ANALYSIS: Vodafone and Liberty Global: A defensive move?
02 July 2015 |
In early June, UK mobile giant Vodafone set the chins of the wholesale world wagging when it confirmed initial discussions with Liberty Global over a potential exchange of assets.
In a brief statement on its website, the British telco confirmed that it was “in the early stages of discussion with Liberty Global regarding a possible exchange of selected assets between the two companies”.
Despite confirming that “there is no certainty that any transaction will be agreed, nor is there any certainty with respect to which assets will ultimately be involved”, the news has already given the stocks of both companies a boost.
“Vodafone is perhaps likely to be the most keen of the two to secure a tie-up, and may settle for an asset swap as it looks to advance its strategy of offering converged mobile, fixed broadband and pay-TV offerings,” said Matthew Kendall, chief telecoms editor at the Economic Intelligence Unit.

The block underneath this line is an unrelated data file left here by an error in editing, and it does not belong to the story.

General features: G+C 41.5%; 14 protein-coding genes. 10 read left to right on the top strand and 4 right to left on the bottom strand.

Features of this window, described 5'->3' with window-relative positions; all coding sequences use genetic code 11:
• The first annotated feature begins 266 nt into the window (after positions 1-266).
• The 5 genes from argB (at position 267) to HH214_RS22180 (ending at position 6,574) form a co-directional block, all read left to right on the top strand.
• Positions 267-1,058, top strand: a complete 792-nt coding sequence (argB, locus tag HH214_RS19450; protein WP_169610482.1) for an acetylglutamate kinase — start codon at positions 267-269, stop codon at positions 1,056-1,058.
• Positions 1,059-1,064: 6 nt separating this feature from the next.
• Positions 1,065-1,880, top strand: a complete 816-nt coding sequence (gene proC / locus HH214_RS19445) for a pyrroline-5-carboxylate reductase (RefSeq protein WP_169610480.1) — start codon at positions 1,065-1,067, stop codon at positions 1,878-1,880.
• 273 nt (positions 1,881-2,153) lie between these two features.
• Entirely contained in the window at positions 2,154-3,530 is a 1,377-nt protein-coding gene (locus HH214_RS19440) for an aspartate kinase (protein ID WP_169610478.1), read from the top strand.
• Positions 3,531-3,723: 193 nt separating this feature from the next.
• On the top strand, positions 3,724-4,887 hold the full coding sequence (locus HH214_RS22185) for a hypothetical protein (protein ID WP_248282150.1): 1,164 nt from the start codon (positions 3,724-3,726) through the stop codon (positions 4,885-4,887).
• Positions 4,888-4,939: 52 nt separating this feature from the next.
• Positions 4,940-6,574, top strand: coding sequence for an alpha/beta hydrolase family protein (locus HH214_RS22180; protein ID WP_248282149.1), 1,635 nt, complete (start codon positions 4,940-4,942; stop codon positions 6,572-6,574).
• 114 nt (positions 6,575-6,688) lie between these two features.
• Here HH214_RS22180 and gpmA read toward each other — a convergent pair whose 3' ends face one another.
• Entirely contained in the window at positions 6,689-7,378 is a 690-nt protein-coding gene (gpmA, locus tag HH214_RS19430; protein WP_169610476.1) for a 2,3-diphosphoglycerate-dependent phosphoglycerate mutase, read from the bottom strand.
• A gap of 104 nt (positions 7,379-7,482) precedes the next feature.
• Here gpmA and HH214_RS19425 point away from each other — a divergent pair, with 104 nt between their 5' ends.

A deal with Liberty Global would help Vodafone to better compete with rival BT which sits at the top of the UK mobile market. Vodafone is the UK’s number three mobile player, but BT’s planned merger with EE will bump Vodafone down to last place.
EE chief executive Olaf Swantee, said: “This looks to me like a defensive move by Vodafone. The BT-EE deal is clearly changing the market already.”
Vodafone has been boosting its mobile operations in Germany and Spain – with the acquisition of Kabel Deutschland and Ono last year – but its domestic operation has lagged behind.
The UK and Germany remain the two most important countries for both Vodafone and Liberty Global, and an industry banker told Reuters that he believed Vodafone’s main aim was to secure Liberty’s UK unit, Virgin Media, while Liberty had its eyes on Vodafone’s German operations.
“This deal is about swapping the UK with Germany,” the banker allegedly said. “Nothing else is relevant.”
Mike Rogers, analyst at IT and communications firm Megabuyte, agrees, adding that Liberty Global generates the majority of its revenues from Western Europe and that there would be a “clear fit between the groups’ UK, German and Netherlands operations”.
Vodafone has thus far quashed rumours of a full merger, stating that the company “is not in discussions with Liberty Global concerning a combination of the two companies”.
However, Augustin Eden, analyst at Accendo Markets, sees the initial talks as a signpost for more to come.
“One has to wonder whether this is somewhat of a warm-up act for a heightened display of affection,” he suggested.
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